Bit of advice and guidance needed - if you don't mind.
The top floor of our 19th Century house is freezing cold. It has a cathedral ceiling and a slate tiled roof. Having inspected the insulation and roof from within the house - i.e. removed a bit of the spray foam insulation; it would appear that someone has applied insulation spray foam directly on the slate tiles - but has left the underside of the rafters exposed. Currently, the roof does not leak.
To increase the warmth of the room, I have thought about overboarding the spray foam insulation with additional board insulation, i.e. fixing it to the exposed rafters. It seems such action could end in disaster, i.e. build of moisture leading to rotting timbers, resulting in needing new roof timbers - in other words a whole new roof. Is this true or have I misunderstood overboarding spray foam insulation?
If I'm correct, i.e. overboarding spray insulation is a recipe for disaster, then I guess the task ahead of me is to remove all of the spray foam insulation, remove roof slates, fit sark, fit batons and re-fix slates. Then insulate room by fixing insulation boards between rafters. Is this correct?
We are roofers who also install spray foam insulation, so may be able to help.
First of all the rafters being left exposed is the correct way to apply the foam, a blanket covering of foam will not allow the timber to breathe and eventually rots the wood. However spraying the application directly onto the tiles makes it very difficult for you to change the tiles or battons in the future. A waterproof membrane should have been fitted underneath the tiles before spraying.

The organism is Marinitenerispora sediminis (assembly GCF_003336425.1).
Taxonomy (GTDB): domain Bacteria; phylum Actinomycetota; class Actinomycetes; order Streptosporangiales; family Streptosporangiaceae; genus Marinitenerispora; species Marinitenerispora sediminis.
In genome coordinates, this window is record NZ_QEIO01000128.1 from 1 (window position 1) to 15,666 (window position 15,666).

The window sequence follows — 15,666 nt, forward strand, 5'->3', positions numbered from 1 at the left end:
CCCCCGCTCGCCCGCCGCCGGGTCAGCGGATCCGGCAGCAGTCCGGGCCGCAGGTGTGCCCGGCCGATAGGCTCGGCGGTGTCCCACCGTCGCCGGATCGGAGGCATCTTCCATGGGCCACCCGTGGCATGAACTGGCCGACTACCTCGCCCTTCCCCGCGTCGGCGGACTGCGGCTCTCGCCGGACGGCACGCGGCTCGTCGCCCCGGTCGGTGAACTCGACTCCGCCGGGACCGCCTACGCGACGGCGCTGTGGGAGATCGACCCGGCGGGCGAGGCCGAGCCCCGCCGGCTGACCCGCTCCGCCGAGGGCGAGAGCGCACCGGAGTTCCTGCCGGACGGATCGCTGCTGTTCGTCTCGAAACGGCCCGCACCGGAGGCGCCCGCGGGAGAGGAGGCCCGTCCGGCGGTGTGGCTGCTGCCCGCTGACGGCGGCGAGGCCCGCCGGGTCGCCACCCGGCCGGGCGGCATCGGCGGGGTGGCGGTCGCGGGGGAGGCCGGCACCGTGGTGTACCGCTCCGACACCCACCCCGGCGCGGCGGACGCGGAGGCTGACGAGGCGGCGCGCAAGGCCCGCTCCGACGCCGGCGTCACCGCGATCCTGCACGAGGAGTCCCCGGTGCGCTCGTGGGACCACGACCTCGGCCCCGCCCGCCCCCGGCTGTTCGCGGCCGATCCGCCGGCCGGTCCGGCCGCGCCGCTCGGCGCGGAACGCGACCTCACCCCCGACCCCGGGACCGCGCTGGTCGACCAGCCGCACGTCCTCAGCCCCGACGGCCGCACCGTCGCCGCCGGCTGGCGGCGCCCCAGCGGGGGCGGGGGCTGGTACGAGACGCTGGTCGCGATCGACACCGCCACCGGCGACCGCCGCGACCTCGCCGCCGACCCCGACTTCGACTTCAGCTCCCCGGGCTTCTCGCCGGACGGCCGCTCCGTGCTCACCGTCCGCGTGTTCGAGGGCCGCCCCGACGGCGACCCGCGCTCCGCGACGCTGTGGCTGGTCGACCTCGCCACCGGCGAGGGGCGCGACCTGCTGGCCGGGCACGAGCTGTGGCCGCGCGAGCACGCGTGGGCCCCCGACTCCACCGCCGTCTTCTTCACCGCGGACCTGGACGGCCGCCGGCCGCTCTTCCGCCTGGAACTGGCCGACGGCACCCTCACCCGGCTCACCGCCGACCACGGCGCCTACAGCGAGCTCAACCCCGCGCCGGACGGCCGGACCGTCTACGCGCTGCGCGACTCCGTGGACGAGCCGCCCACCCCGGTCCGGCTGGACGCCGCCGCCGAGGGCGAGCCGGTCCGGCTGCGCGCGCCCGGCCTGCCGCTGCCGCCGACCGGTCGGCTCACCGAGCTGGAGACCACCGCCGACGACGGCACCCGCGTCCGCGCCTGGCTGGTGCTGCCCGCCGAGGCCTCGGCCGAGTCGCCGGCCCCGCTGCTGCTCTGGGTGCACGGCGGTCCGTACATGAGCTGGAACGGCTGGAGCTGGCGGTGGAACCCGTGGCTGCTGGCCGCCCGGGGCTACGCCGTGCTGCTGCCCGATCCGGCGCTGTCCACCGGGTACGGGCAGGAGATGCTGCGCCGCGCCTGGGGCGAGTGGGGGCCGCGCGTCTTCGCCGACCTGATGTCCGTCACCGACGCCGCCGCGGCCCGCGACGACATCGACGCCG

The foam should be efficient enough on its own. There should be no need for extra insulation, unless it has not been applied to the correct thickness. If you really think overboarding is the way forward just make sure there is an airgap of at least 2 inches between the foam and new layer of insulation. But be aware you are going to hide any future problems should the tiles or rafters start to leak at some point.
It may be that the coldness is due to a lack of insulation/dampness in the walls or windows and ineffective heating system. Spray foam usually does a very good job and shouldnt need the work you are proposing
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